[via New York Times]
Thousands of riot police carried out a co-ordinated attack on barricades in Kiev during the dead of night on Wednesday – a determined and unexpected crackdown on protesters who have occupied the centre of Ukraine's capital for the past fortnight.
As temperatures fell to -13C (9F) during the coldest night of the winter to date, columns of riot police closed in on Independence Square, hub of the protests that erupted after President Viktor Yanukovych pulled out of an association pact with the EU that had been due for signing at a summit in Vilnius last month. Shortly after 1am battalions of police approached the vast square from all sides and began to dismantle the makeshift barricades that have been erected in recent days.
Ukraine's prime minister, Mykola Azarov, said later on Wednesday the operation by police was a question of clearing the roads. "No force will be applied against peaceful protesters. Do you understand this? Calm down!" he said as he opened a government meeting.Thai protesters and government supporters continue to clash, paralyze country
The impasse is a reminder of the turmoil that has overshadowed Thailand for much of the last decade. On one side is Thaksin, a former telecommunications tycoon who redrew the political map by courting rural voters to win back-to-back elections in 2001 and 2005 and gain an unassailable mandate that he then used to advance the interests of major companies, including his own.
On the other is the elite and establishment, threatened by his rise. Thaksin's opponents include unions and academics who saw him as a corrupt rights abuser, and the urban middle-class who resented, as they saw it, their taxes being used as his political war chest and regard his sister as a puppet.
It is a confusing picture characterised variously as a class war, a rural-urban split, a clash between ancient and modern or a showdown between the royalists and republicans.Scottish writers take up the cause of national independence from Britain
“I’ve written this poem,” Bissett continued, glint of mischief in his eyes, “to try tae show you the error of your ways. It’s called Vote Britain.”Egypt arrests students in fiery clash
Bissett is one of a number of Scottish writers to have emerged as significant new voices of the independence movement. Their words, from a platform provided by the publishers Word Power Books, the National Collective arts movement and blogs like Bella Caledonia, spread like wildfire among activists.
Vote Britain, a fiery ironic poem sending up common Scottish stereotypes, went viral among Yes campaigners last year. In it, Bissett blasts the most pressing and painful issues of the campaign: the appropriation of Scotland’s oil money, the presence of the UK’s nuclear deterrent Trident in Scottish waters, Britain’s imperialist past, the overwhelming Englishness of Scotland’s landowning class.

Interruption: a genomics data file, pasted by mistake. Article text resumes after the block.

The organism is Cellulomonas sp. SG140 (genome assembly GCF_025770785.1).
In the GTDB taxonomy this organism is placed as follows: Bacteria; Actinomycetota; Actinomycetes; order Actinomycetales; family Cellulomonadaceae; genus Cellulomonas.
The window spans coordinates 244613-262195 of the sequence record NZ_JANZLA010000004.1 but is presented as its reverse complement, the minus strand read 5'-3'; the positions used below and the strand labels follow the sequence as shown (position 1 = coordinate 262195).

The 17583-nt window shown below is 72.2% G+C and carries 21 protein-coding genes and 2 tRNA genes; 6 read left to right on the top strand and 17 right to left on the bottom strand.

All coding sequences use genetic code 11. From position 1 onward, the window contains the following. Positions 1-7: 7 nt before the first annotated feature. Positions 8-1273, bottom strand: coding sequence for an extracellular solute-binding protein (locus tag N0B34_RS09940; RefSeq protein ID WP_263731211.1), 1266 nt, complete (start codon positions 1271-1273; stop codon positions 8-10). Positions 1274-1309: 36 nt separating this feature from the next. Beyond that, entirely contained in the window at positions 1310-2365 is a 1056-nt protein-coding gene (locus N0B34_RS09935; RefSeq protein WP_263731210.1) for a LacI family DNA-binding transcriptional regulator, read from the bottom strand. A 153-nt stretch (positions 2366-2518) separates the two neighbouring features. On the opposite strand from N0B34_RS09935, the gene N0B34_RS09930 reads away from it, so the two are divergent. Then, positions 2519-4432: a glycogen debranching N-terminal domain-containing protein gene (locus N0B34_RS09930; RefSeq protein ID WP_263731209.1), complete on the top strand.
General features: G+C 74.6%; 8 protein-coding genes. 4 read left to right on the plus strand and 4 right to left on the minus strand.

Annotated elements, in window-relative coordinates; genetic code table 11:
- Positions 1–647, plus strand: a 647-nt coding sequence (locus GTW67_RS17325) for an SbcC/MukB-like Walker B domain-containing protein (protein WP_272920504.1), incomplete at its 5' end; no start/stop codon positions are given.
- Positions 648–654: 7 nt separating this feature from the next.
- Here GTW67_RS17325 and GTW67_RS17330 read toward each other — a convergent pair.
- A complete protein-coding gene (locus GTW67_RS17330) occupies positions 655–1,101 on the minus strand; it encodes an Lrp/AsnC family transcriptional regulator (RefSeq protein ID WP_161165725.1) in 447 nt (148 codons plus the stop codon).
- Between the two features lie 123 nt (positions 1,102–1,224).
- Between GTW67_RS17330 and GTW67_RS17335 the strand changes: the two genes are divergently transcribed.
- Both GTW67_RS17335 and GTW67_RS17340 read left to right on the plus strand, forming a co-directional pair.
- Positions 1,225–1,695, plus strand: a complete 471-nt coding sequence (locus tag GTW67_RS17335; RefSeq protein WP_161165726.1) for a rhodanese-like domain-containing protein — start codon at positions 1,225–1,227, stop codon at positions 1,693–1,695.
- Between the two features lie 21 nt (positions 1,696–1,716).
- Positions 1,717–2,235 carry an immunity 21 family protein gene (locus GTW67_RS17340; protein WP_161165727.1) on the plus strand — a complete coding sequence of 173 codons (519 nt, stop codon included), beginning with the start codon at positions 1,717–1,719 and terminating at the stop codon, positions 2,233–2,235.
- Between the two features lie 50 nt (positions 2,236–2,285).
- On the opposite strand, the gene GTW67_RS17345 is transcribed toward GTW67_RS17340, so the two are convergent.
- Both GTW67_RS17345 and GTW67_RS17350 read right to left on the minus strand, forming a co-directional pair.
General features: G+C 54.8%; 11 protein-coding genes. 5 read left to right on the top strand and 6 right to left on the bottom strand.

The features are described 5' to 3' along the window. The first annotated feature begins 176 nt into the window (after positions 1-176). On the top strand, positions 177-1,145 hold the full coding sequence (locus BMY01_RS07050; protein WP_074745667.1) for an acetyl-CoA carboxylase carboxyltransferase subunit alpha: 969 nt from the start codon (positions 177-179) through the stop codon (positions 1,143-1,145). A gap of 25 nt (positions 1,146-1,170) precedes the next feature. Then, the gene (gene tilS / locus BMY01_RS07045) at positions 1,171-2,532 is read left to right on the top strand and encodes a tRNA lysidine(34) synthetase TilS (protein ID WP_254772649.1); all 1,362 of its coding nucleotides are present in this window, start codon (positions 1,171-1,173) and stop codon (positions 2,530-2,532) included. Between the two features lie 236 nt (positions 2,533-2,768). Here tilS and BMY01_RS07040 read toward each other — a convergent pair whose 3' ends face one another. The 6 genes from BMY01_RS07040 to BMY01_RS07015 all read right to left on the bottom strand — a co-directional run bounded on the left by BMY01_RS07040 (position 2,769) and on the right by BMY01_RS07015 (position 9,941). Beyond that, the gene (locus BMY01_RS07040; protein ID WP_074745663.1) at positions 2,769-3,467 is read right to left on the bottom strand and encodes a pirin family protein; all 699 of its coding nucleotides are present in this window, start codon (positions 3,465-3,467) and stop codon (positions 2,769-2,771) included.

The ministry said that the critically injured student was in intensive care with a bullet wound to the chest after the clashes at Al-Azhar University on Monday.Argentina hit by wave of looting and deaths amid police wage protests
Riot police fired tear gas at protesters at Al-Azhar University and a security official said several police cars were set on fire and petrol bombs thrown at officers in fresh clashes.
The students, supporters of ousted former president Mohamed Morsi, have held persistent protests since the start of the academic year in September.
Calm was restored after a late-night deal to double the starting police wage to 8,000 pesos ($1,300) a month and officers returned to patrolling the streets, Mr. Bacileff said during a news conference. "The situation was out of control…there was going to be a massacre."Singapore charges 24 Indian men after riot
President Cristina Kirchner railed against both the looters and police in a speech Tuesday to mark the 30th anniversary of the end of country's dictatorship and return to democracy. To "see people who have cars looting is shameful," she said. She also blasted the "extortion" from the police and accused unnamed political opponents of instigating the unrest.
The looting is shaping up as a major challenge for Mrs. Kirchner as the steep economic growth of the past decade fades and surging inflation makes it harder for the poor to make ends meet. Economists say Argentina's inflation tops 25%, even though the government says it is far lower.
The charges stemmed from violence Sunday night in Singapore's Little India district, a popular hangout for migrant workers. Nearly 400 South Asian workers skirmished with police and medical workers after an Indian national was crushed to death under a bus driven by a Singapore man, according to police reports and television footage. The 55-year-old bus driver was released on bail after being arrested on suspicion of causing death by a negligent act, police said. He hasn't been charged in court; it's unclear if he has legal representation.
As many as 39 law-enforcement and emergency-services personnel, as well as the driver and conductor aboard the bus involved in the accident, were injured. More than a dozen police, emergency-services and privately owned vehicles were damaged, including five that were burned.
The riot, Singapore's first since racial disturbances in 1969, is sparking public concern about the socioeconomic impact and sustainability of Singapore's dependence on overseas labor. Workers from South Asia dominate sectors like construction.